Lock In

John Scalzi
Lock In Cover

Lock In


To give an idea of what to expect from this book, let me just say that I started this book at 3:00PM and finished it at 9:30PM in the same day. This isn't unusual for a John Scalzi book, but if you're new to him, know that you might want to wait until you have a chunk of uninterrupted time.

I like Scalzi's writing. A lot. I traveled about two hours a couple of months ago to see him speak. So I'm not surprised that Lock In is a readable, engaging, well-populated novel. I am impressed with the scope of the book, though. It touches on some heavier issues, and while the novel isn't all about those issues, the fact that he was able to bring something deeper and more significant to the story was new to me.

The premise of the novel is that a disease has come along that leaves some people immobile but conscious inside their own bodies. It affects a large enough number of people -- including the First Lady of the United States -- that lots of research and development is spent on coming up with ways for those locked in their own bodies to live as close to a normal life as possible. Virtual worlds, remotely-controlled androids, and people who can channel those locked in are the main technologies. As such, most people who suffer from the condition move around in the world in android bodies, like our narrator.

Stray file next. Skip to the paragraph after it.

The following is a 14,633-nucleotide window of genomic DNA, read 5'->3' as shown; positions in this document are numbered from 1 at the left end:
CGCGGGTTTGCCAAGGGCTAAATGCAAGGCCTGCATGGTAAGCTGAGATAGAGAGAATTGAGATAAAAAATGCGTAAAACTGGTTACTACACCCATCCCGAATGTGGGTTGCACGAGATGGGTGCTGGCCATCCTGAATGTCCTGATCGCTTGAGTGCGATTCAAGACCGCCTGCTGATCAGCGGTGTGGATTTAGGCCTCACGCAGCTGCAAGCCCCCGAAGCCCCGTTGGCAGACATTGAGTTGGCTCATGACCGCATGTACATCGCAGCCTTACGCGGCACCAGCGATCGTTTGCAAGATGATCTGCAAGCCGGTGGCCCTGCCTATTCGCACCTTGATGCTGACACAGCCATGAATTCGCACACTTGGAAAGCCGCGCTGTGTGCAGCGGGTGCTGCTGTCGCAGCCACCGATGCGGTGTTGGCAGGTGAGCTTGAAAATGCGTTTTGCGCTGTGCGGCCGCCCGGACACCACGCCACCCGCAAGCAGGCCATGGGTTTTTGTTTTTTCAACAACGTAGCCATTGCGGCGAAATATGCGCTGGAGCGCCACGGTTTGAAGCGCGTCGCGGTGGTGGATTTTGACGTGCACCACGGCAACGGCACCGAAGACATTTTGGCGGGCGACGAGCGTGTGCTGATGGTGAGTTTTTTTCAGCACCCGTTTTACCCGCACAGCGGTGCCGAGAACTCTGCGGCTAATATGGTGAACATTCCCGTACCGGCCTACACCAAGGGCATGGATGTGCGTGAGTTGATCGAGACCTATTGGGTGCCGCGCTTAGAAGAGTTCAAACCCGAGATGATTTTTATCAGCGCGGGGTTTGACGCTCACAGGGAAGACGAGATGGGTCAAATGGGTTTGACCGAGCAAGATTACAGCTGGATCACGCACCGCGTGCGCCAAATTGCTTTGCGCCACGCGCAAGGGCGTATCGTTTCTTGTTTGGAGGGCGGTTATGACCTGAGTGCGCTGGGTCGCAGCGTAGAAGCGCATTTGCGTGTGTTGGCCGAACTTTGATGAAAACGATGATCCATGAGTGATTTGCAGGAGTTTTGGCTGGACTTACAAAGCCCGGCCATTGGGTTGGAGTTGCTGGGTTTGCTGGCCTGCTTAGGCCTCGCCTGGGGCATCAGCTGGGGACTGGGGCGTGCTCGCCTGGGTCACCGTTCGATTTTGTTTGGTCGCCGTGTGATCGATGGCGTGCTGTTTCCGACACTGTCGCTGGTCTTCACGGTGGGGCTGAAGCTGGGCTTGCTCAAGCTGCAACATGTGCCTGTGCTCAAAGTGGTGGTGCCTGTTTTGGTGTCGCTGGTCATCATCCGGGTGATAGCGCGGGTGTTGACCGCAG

In the hands of another writer, this kind of premise would be the entire novel. Scalzi, though, just uses it as a place to get started. He takes the idea of the disease and its effects and then takes it through the logical progression of how it would be used by people. The story is less science fiction and more mystery, as the story is really about the narrator trying to piece together the reasons behind a series of murders.

The novel starts off with a news article that tells us a little bit about the disease and its after-effects. Then the story begins, dumping us into the middle of the action with little being explained about the details of this world. I was confused through part of the beginning, since there were things mentioned without context, and were clearly our of sorts, but sticking with the story and continuing gave me my answers. I liked the convention (looking back, at least; at the time I couldn't quite figure out what was going on), enough so that I wondered why Scalzi included the news article at all. Everything we learned through the article was revealed through the narrative, and in a much better fashion. I can't help but feel like the article is superfluous.

Regardless, I enjoyed the hell out of this book, as I've done with all of Scalzi's books so far. That he's contracted for another 13 or so books over the next several years makes me happy. More Scalzi is definitely good.

(Recommended Listening Material: "Locked In" by Judas Priest.)